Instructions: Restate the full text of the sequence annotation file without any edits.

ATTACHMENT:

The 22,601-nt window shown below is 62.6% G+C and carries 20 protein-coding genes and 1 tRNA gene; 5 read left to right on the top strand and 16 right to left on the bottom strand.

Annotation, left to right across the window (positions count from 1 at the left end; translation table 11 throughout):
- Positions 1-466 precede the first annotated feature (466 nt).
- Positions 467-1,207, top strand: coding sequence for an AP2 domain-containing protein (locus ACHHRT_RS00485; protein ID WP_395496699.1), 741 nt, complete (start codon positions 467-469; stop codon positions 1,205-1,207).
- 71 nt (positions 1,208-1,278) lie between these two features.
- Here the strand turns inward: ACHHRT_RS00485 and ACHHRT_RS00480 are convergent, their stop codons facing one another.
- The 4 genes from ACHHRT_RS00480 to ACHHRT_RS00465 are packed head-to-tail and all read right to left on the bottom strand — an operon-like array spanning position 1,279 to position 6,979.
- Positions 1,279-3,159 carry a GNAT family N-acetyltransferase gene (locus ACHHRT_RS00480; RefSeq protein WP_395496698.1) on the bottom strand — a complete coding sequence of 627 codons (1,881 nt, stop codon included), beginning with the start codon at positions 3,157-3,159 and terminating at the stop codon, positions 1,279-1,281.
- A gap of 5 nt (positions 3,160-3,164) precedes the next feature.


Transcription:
The 22,601-nt window shown below is 62.6% G+C and carries 20 protein-coding genes and 1 tRNA gene; 5 read left to right on the top strand and 16 right to left on the bottom strand.

Annotation, left to right across the window (positions count from 1 at the left end; translation table 11 throughout):
- Positions 1-466 precede the first annotated feature (466 nt).
- Positions 467-1,207, top strand: coding sequence for an AP2 domain-containing protein (locus ACHHRT_RS00485; protein ID WP_395496699.1), 741 nt, complete (start codon positions 467-469; stop codon positions 1,205-1,207).
- 71 nt (positions 1,208-1,278) lie between these two features.
- Here the strand turns inward: ACHHRT_RS00485 and ACHHRT_RS00480 are convergent, their stop codons facing one another.
- The 4 genes from ACHHRT_RS00480 to ACHHRT_RS00465 are packed head-to-tail and all read right to left on the bottom strand — an operon-like array spanning position 1,279 to position 6,979.
- Positions 1,279-3,159 carry a GNAT family N-acetyltransferase gene (locus ACHHRT_RS00480; RefSeq protein WP_395496698.1) on the bottom strand — a complete coding sequence of 627 codons (1,881 nt, stop codon included), beginning with the start codon at positions 3,157-3,159 and terminating at the stop codon, positions 1,279-1,281.
- A gap of 5 nt (positions 3,160-3,164) precedes the next feature.